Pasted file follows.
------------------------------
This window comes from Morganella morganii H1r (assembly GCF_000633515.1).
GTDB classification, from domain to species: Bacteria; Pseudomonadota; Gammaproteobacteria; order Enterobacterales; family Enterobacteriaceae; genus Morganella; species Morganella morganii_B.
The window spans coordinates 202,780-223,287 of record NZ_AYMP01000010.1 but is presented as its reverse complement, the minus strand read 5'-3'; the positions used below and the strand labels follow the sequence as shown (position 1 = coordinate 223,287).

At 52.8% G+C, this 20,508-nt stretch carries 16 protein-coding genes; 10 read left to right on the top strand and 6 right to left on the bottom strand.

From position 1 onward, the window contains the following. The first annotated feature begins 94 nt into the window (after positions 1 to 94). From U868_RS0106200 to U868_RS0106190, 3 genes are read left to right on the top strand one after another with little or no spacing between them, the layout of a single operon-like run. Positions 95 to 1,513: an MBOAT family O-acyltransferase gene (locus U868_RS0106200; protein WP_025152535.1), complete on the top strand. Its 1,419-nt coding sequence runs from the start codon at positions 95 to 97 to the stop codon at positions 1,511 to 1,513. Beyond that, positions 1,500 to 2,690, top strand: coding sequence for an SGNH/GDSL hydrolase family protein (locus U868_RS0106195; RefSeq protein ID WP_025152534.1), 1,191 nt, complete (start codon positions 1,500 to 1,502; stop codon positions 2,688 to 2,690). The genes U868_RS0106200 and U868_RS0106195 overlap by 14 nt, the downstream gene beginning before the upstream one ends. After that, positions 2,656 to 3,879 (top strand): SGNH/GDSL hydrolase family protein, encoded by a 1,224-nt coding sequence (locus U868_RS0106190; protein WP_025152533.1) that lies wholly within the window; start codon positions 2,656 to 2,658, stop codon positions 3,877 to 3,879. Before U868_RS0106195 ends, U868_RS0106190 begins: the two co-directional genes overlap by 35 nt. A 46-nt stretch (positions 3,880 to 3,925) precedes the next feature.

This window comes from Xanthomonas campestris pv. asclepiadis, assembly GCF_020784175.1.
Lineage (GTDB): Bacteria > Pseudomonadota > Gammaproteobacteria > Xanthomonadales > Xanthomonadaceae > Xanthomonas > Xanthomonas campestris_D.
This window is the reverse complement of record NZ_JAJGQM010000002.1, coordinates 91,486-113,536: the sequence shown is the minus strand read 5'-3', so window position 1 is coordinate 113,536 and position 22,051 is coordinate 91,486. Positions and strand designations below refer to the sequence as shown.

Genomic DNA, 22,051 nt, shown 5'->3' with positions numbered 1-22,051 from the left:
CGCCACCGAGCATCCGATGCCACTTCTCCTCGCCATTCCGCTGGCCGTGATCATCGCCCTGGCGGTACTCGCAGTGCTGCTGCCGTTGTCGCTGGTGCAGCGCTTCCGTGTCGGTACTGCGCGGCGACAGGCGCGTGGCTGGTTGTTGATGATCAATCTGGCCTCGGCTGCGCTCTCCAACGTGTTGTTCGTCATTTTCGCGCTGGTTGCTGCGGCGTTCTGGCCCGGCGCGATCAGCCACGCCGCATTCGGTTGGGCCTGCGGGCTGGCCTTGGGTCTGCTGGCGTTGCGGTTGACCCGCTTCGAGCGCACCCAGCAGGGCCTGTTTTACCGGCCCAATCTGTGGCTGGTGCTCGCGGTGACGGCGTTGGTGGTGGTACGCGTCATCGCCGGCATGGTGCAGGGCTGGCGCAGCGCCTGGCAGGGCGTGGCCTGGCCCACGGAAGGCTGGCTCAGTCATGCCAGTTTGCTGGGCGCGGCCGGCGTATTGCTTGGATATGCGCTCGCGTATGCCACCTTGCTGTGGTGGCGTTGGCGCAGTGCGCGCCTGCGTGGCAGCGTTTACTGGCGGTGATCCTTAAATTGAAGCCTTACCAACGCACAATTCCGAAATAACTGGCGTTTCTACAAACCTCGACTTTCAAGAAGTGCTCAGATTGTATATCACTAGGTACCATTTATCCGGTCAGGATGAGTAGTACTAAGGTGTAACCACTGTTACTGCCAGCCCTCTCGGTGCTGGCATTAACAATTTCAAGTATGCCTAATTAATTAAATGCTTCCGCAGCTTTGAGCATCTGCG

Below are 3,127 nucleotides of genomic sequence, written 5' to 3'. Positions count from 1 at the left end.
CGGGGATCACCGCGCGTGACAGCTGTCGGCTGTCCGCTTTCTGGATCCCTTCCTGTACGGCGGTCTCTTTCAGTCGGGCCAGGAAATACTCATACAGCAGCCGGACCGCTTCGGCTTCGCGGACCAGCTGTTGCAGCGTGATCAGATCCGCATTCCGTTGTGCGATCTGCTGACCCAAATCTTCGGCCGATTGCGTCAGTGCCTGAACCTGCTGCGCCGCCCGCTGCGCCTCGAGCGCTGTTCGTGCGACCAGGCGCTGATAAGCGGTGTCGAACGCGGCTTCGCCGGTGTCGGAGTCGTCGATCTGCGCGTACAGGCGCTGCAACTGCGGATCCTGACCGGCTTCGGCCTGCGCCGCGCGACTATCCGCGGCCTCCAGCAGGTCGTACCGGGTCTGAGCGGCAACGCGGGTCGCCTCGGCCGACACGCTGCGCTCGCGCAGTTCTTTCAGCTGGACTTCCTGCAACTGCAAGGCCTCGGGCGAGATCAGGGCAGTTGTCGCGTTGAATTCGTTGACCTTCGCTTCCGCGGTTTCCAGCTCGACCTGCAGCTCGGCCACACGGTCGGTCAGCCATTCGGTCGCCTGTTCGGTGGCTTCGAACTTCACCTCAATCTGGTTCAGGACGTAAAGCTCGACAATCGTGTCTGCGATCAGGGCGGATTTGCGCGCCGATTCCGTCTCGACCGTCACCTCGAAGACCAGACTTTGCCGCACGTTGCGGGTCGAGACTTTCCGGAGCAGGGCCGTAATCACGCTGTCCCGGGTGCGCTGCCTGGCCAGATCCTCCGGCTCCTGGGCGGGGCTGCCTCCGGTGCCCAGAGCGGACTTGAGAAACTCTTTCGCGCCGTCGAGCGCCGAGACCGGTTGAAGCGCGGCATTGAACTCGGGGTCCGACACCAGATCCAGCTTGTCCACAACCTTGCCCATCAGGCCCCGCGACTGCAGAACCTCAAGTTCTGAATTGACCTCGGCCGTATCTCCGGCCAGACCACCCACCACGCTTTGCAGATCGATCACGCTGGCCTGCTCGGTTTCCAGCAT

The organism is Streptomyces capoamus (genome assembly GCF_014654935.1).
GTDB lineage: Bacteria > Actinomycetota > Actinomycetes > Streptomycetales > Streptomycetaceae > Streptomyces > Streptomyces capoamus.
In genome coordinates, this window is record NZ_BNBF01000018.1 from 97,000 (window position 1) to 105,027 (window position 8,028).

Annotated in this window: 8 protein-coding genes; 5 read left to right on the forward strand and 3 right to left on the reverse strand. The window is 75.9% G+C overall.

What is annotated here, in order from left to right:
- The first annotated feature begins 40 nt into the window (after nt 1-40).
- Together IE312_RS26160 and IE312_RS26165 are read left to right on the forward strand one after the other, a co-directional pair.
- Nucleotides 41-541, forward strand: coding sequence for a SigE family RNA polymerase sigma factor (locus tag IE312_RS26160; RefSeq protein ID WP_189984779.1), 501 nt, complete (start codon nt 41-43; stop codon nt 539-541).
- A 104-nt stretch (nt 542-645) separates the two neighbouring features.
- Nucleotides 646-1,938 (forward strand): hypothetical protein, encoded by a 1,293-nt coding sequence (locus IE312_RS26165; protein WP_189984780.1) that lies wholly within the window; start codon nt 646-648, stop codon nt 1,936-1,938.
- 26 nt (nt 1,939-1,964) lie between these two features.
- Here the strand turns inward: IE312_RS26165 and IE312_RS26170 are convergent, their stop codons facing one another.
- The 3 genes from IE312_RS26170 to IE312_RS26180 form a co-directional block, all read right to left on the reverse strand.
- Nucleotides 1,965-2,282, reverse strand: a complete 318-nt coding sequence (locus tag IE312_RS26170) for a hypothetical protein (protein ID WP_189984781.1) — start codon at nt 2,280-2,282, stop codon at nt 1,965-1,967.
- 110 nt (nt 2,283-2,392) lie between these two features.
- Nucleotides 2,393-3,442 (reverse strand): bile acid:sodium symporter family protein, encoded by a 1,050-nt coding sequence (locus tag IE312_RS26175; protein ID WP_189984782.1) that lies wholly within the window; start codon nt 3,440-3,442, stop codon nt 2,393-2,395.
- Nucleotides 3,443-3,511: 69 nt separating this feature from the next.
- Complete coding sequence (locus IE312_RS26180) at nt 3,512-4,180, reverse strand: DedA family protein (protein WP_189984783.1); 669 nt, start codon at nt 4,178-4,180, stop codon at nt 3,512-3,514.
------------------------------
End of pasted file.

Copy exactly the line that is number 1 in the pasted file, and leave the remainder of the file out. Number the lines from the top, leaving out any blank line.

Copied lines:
This window comes from Morganella morganii H1r (assembly GCF_000633515.1).